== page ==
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  • Additionally we observed an increase in global O GlcNAcylati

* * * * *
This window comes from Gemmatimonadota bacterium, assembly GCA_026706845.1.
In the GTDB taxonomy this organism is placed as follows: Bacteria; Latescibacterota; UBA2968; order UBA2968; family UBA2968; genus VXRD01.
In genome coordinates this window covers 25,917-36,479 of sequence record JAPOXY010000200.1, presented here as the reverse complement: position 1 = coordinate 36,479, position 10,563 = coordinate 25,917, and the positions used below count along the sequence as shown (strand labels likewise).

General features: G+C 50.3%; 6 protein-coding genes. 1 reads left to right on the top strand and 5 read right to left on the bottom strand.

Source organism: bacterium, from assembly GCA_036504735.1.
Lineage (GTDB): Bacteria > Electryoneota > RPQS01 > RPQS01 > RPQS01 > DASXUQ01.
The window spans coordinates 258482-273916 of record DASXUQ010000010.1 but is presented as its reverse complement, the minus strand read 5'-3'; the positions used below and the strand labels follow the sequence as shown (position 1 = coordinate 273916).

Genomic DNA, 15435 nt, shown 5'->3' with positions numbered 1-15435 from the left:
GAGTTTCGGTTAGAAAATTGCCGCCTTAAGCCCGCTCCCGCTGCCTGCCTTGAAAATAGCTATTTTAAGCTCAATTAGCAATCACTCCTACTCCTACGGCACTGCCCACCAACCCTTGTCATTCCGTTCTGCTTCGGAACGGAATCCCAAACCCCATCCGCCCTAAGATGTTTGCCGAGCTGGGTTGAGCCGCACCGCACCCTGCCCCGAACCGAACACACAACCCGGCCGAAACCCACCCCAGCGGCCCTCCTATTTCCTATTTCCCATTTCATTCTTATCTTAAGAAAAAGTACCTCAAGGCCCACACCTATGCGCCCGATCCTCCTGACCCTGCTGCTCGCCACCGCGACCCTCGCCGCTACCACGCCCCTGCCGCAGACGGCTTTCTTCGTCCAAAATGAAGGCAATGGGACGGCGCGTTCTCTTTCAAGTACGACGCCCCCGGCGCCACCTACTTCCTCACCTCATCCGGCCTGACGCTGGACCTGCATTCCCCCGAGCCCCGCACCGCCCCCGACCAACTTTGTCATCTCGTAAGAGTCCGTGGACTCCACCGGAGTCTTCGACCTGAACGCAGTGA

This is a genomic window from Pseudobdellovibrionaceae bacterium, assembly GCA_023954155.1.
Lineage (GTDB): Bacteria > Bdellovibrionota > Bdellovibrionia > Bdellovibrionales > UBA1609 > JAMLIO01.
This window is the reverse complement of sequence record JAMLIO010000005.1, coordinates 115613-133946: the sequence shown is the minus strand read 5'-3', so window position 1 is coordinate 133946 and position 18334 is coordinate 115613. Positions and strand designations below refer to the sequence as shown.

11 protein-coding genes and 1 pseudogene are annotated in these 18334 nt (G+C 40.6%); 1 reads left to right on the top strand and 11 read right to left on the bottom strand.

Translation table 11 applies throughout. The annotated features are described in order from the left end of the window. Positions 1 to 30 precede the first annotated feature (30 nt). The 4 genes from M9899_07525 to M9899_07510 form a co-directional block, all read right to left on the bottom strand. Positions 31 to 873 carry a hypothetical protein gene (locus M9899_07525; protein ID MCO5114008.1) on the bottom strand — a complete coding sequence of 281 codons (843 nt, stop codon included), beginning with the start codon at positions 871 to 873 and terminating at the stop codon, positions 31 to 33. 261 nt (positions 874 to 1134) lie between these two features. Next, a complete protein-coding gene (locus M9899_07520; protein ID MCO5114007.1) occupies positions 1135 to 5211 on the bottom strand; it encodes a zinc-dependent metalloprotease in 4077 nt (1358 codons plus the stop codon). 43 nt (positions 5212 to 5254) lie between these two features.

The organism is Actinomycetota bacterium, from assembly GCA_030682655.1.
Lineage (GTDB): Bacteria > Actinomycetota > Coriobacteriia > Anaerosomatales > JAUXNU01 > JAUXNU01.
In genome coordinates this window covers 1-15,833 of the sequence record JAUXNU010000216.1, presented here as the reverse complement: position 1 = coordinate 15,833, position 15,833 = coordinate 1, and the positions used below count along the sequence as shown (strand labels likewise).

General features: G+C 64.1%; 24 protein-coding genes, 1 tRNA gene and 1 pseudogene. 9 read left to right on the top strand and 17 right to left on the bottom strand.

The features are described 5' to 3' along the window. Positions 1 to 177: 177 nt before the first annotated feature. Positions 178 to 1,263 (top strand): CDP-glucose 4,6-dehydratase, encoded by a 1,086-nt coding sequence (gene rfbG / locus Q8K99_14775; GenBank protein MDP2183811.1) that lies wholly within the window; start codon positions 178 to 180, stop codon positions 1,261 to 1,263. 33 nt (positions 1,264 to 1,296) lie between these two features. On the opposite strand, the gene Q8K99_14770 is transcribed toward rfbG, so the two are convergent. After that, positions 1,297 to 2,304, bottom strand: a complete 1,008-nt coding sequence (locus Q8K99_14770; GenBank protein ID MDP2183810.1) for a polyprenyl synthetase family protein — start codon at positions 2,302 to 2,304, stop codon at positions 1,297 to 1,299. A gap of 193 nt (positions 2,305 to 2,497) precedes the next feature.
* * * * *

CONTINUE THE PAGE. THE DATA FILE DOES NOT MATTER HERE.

Additionally, we observed an increase in global O-GlcNAcylation levels in KRN 7000 structure tissue from mature mice, an effect more pronounced in brain cortex from WT mice (Fig. 2). In fact, it is known that age alters brain glucose metabolism [39] modulating O-GlcNAcylation levels. In accordance with our observations, Fülöp et al. [40] observed an increase in the levels of this posttranslational modification in the brain of aged Brown-Norway rats. However, other studies revealed a decrease in O-GlcNAcylation levels in aged mice [41,42] rendering the brain more prone to dysfunction under stress conditions such as brain ischemia. However, those studies used 22–24-month-old WT mice while in our study we used younger (11–12-month old) mice. In our study, 11–12-month-old 3xTg-AD mice show a reduction in brain O-GlcNAcylation levels, an effect more pronounced in brain cortex (Fig. 2). Accordingly, a recent study performed in 12-month-old 3xTg-AD mice shows a decrease of total O-GlcNAcylation levels associated with altered OGT and OGA activation [43]. Proteomics analysis identified several proteins with reduced O-GlcNAcylation levels, which belong to key pathways involved in the AD progression such as neuronal structure, protein degradation and glucose metabolism [43]. In accordance the proteomic quantitative analysis performed by Wang and colleagues [44] revealed that post mortem AD brain tissue presents altered O-GlcNAcylated proteins belonging to several structural and functional categories such as synaptic, cytoskeleton and memory-associated proteins. Besides that, altered O-GlcNAcylation cycling might result in abnormal O-GlcNAcylated tau and APP contributing to the accumulation of toxic species in the brain supporting the idea that impaired O-GlcNAcylation levels contribute to the progression of AD [34]. The exposure of differentiated SH-SY5Y cells to Aβ1–42 (Fig. 3C), OA (Fig. 4C) or STZ (Fig. 5C) induced a significant decrease in global O-GlcNAcylation levels. Evidence from the literature supports our observations since both Aβ and tau can be modified by O-GlcNAcylation [34]. It was shown that the increase in O-GlcNAcylated APP, particularly at threonine 576 residue [45], promotes its trafficking rate to the plasma membrane and decreases its endocytosis rate, resulting in decreased Aβ production [[45], [46], [47]]. It was also reported that genetic and pharmacological tools that increase the levels of O-GlcNAcylation increase non-amyloidogenic α-secretase processing resulting in increased levels of the neuroprotective sAPPα fragment and decreased Aβ secretion [48]. A reciprocal relationship between O-GlcNAcylation levels and phosphorylation was also documented during the pathological course of AD. Using starved mice to mimic AD-related hypometabolism Liu and collaborators [38] reported that decreased O-GlcNAcylation levels are associated with increased tau hyperphosphorylation. Interestingly, hyperphosphorylated tau contains 4-fold less O-GlcNAcylation than non-hyperphosphorylated tau, which fosters the relationship between O-GlcNAcylation and phosphorylation of tau in the human brain [35]. The present study also establishes a strong correlation between global O-GlcNAcylation levels and cellular viability and ΔΨm (Figs. 3D, 4D, 5D) in three different KRN 7000 structure in vitro models of AD. The loss of cell viability that accompanies O-GlcNAcylation reduction in these in vitro models of AD is not surprising taking into account that this posttranslational modification is particularly enriched in neuronal synapses [19,49] and modifies several post-synaptic density proteins [50]. Regarding ΔΨm decay, it was recently found that mitochondrial components are modified by O-GlcNAcylation. An elegant study from Cha and collaborators revealed that ATP synthase subunit α (ATP5A) is a substrate of O-GlcNAcylation [51]. Remarkably, these authors observed that O-GlcNAcylation of ATP5A is decreased in AD pathology since Aβ blocks the direct interaction between ATP5A and mitochondrial OGT leading to impaired ATPase activity and ATP depletion [51]. Another study showed that disruption of posttranslational modification of proteins with O-GlcNAcylation via overexpression of OGT or OGA impairs mitochondrial function [52]. More recently, it was reported that sustained O-GlcNAcylation elevation in SH-SY5Y neuroblastoma cells increase OGA expression and reduced cellular respiration and ROS generation and cells with elevated O-GlcNAcylation levels had elongated mitochondria and increased ΔΨm [53]. The same study shows that OGT knockdown in the liver of mice increases ROS levels and the nuclear respiratory factor (NRF) 2 antioxidant response and impairs respiration [53]. Using siRNA in HeLa cells, Sacoman and colleagues [54] found that reducing endogenous mitochondrial OGT (mOGT) expression leads to alterations in mitochondrial structure and function, including dynamin-related protein (Drp)1-dependent mitochondrial fragmentation, reduction in ΔΨm, and a significant loss of mitochondrial content in the absence of mitochondrial ROS. We also evaluated the impact of reduced O-GlcNAcylation on mitochondrial morphology and distribution in in vitro models of AD. In our study the exposure of differentiated SH-SY5Y to OA and STZ promoted the collapse of mitochondrial network as evidenced by the perinuclear accumulation of smaller and rounder mitochondria, these alterations being more pronounced in the OA-induced model of AD (Fig. 6). It has been reported that the mitochondrial motor-adaptor Milton that tethers mitochondria to the kinesin motors facilitating the anterograde movement of mitochondria is targeted by O-GlcNAcylation, being a substrate for OGT. Briefly, during synaptic activity Milton's O-GlcNAcylation arrests the motile pool of mitochondria in pre- and post-synaptic areas in order to assure ATP production and Ca2+ buffering essential for synapse maintenance, acting as a stop signal [20]. In this sense, it is tempting to speculate that loss of Milton O-GlcNAcylation underlies mitochondrial mislocalization in AD, leading to a drastic reduction in the stationary mitochondrial pool at the synapses, which in turn contributes to an energetic catastrophe that culminates in synaptic “starvation” and neuronal loss. However, several components of the mitochondrial fusion-fission and trafficking machinery should be evaluated in future experiments to gain further insights on the relation between O-GlcNAcylation and mitochondrial dynamics in AD pathology.